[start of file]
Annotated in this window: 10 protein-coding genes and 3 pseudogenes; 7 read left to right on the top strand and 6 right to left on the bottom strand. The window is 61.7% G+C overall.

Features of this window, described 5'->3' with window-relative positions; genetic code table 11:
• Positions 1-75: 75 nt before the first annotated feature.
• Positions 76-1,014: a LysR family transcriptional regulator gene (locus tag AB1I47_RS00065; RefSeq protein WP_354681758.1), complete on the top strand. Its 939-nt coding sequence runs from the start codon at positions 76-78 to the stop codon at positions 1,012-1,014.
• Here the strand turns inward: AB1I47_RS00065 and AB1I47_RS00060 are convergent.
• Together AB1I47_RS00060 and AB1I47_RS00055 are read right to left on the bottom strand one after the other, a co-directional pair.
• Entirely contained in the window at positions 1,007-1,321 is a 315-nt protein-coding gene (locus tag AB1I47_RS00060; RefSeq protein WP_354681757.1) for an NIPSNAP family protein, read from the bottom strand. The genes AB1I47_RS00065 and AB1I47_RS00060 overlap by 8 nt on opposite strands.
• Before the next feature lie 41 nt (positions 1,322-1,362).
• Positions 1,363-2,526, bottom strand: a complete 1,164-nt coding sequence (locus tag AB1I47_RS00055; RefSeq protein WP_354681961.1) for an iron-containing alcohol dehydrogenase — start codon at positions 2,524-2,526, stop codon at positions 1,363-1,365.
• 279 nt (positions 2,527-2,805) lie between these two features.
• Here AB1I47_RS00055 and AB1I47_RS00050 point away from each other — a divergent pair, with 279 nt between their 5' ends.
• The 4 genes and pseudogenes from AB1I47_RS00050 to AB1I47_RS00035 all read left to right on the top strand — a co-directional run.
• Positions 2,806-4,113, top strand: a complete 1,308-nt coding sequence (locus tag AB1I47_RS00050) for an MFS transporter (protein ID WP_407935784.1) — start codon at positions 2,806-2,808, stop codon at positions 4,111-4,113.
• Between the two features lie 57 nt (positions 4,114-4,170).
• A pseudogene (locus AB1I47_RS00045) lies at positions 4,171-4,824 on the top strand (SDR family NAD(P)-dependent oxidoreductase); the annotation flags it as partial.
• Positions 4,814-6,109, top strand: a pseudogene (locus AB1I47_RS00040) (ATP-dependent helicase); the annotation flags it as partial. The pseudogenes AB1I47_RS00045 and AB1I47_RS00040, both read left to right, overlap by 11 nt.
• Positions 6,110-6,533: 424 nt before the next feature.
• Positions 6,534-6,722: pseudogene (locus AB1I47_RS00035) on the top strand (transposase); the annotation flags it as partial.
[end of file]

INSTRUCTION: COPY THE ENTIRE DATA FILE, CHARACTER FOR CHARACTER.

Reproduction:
Annotated in this window: 10 protein-coding genes and 3 pseudogenes; 7 read left to right on the top strand and 6 right to left on the bottom strand. The window is 61.7% G+C overall.

Features of this window, described 5'->3' with window-relative positions; genetic code table 11:
• Positions 1-75: 75 nt before the first annotated feature.
• Positions 76-1,014: a LysR family transcriptional regulator gene (locus tag AB1I47_RS00065; RefSeq protein WP_354681758.1), complete on the top strand. Its 939-nt coding sequence runs from the start codon at positions 76-78 to the stop codon at positions 1,012-1,014.
• Here the strand turns inward: AB1I47_RS00065 and AB1I47_RS00060 are convergent.
• Together AB1I47_RS00060 and AB1I47_RS00055 are read right to left on the bottom strand one after the other, a co-directional pair.
• Entirely contained in the window at positions 1,007-1,321 is a 315-nt protein-coding gene (locus tag AB1I47_RS00060; RefSeq protein WP_354681757.1) for an NIPSNAP family protein, read from the bottom strand. The genes AB1I47_RS00065 and AB1I47_RS00060 overlap by 8 nt on opposite strands.
• Before the next feature lie 41 nt (positions 1,322-1,362).
• Positions 1,363-2,526, bottom strand: a complete 1,164-nt coding sequence (locus tag AB1I47_RS00055; RefSeq protein WP_354681961.1) for an iron-containing alcohol dehydrogenase — start codon at positions 2,524-2,526, stop codon at positions 1,363-1,365.
• 279 nt (positions 2,527-2,805) lie between these two features.
• Here AB1I47_RS00055 and AB1I47_RS00050 point away from each other — a divergent pair, with 279 nt between their 5' ends.
• The 4 genes and pseudogenes from AB1I47_RS00050 to AB1I47_RS00035 all read left to right on the top strand — a co-directional run.
• Positions 2,806-4,113, top strand: a complete 1,308-nt coding sequence (locus tag AB1I47_RS00050) for an MFS transporter (protein ID WP_407935784.1) — start codon at positions 2,806-2,808, stop codon at positions 4,111-4,113.
• Between the two features lie 57 nt (positions 4,114-4,170).
• A pseudogene (locus AB1I47_RS00045) lies at positions 4,171-4,824 on the top strand (SDR family NAD(P)-dependent oxidoreductase); the annotation flags it as partial.
• Positions 4,814-6,109, top strand: a pseudogene (locus AB1I47_RS00040) (ATP-dependent helicase); the annotation flags it as partial. The pseudogenes AB1I47_RS00045 and AB1I47_RS00040, both read left to right, overlap by 11 nt.
• Positions 6,110-6,533: 424 nt before the next feature.
• Positions 6,534-6,722: pseudogene (locus AB1I47_RS00035) on the top strand (transposase); the annotation flags it as partial.